Washington, D.C. –Executive Director Chad Hooper of the Professional Managers Association (PMA) – formed in 1981 by IRS Managers as a national membership association representing the interests of professional managers, management officials and non-bargaining unit employees in the federal government – released the following statement reacting to the House Appropriations Subcommittee on Financial Services and General Government funding legislation:
“There is much to applaud in the funding legislation which moved through the House Appropriations Subcommittee on Financial Services and General Government. However, these applause-worthy items are merely small steps in the right direction. In order to revitalize our Internal Revenue Service and provide the American people the service they deserve, Congress must take bold, decisive action. Small steps are simply not enough,” Hooper said.
“To start, we are grateful the Subcommittee provided a silent endorsement of the President’s proposed 2.7 percent pay increase. Federal employees have been the backbone of our nation during and in the evolving aftermath of the coronavirus pandemic. While a deferral to the President’s proposed pay increase is appreciated, it once again leaves federal employee pay in the hands of the president rather than the legislature – the body entrusted with the power of the purse. Rather than silent support, we urge Congress to explicitly allocate funding for the pay raise in their appropriations bills. This is the only way to provide federal employees the certainty and support they have earned,” Hooper continued.
“We must also praise the Subcommittee for recognizing what many have testified and long advocated – the IRS need additional funding to serve the American people effectively. PMA is appreciative of the funding increase allocated to the IRS. PMA also recognizes that this Subcommittee is not alone in recognizing the need for increased IRS funding. We are pleased and excited to see IRS modernization serve as a pillar of proposed bipartisan infrastructure legislation. As PMA has long emphasized, funding the IRS is a prerequisite to all other funding priorities,” Hooper furthered. “However, it is important to note, adjusting for inflation, the proposed increase in overall funding in the Subcommittee legislation is $1.4 billion less funding than the agency received in 2010 ($15 billion in 2021 dollars). The bill ignores the President's, the Commissioner's, and PMA's requests for multi-year budgets and $4B in dedicated funds for IT modernization. PMA will continue advocating for these critical investments as Congress works through the appropriations process.”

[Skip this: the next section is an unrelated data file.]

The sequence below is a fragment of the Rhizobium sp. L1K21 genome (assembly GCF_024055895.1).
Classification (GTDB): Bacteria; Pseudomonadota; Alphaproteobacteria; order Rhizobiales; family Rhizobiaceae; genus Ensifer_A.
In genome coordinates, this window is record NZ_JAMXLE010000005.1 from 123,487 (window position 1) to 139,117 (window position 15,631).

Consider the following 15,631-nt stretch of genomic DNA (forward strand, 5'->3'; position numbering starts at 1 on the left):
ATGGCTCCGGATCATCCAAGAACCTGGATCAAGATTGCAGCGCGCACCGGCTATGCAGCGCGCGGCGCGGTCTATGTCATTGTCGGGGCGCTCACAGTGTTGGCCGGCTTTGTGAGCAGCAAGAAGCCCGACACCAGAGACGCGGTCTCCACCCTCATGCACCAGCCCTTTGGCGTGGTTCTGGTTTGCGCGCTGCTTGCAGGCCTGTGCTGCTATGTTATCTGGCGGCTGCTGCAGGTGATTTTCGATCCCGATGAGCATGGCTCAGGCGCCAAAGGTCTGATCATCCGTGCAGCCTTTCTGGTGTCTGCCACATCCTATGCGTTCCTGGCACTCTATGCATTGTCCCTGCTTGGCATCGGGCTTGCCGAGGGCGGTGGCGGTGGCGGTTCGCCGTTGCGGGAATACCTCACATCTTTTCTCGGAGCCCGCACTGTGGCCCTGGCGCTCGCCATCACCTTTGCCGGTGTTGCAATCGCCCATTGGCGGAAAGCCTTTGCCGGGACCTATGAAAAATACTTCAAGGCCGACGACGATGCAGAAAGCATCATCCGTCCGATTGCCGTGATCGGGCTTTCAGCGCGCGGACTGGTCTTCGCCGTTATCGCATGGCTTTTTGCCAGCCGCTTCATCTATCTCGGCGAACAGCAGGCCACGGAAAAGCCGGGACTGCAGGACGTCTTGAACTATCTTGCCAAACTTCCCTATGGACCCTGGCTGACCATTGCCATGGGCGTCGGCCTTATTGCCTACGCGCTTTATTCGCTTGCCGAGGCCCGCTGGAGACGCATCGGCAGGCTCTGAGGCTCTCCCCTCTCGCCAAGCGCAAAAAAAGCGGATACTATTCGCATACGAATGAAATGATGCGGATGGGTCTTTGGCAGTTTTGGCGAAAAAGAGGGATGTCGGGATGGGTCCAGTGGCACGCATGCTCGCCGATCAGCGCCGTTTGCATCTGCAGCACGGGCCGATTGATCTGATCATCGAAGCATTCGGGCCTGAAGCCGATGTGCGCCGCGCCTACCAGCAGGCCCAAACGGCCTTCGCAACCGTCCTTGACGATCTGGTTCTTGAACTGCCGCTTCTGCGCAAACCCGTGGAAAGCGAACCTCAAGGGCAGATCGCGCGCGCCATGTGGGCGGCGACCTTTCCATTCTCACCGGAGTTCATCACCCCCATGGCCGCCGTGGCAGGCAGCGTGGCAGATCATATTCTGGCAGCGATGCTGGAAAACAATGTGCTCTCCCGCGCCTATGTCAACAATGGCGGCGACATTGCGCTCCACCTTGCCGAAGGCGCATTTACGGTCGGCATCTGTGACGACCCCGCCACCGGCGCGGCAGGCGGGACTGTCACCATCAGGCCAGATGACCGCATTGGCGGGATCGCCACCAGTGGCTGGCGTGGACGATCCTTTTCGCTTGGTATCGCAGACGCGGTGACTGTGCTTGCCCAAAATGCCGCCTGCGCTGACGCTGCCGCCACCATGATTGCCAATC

“PMA encourages the Congress to consider the wide-ranging goals it previously legislated which remain unmet due to a lack of resources – going all the way back to Internal Revenue Service Restructuring and Reform Act of 1998, but also including the Taxpayer First Act, the Tax Cuts and Jobs Act, the CARES Act, the America Rescue Plan Act, and many more. In 2022, the IRS's primary database, and the Federal government's oldest system, will celebrate its 60th birthday. In other words, employees are retiring today who were born after the system was implemented,” Hooper explained.
Hooper concluded, “Congress’ continued ‘small step’ approach toward robustly and effectively funding the IRS is damaging to our government’s ability to enact policy objectives. The IRS is the single greatest revenue source for the federal government. We appreciate the steps taken thus far, but urge Congress to take bold, necessary action to revitalize the Service. In the absence of such action, Congressional mandates and objectives will go unmet and taxpayer needs unaddressed. The dedicated and resilient workforce of the IRS is simply not equipped with the tools to succeed, and our nation suffers as a result.”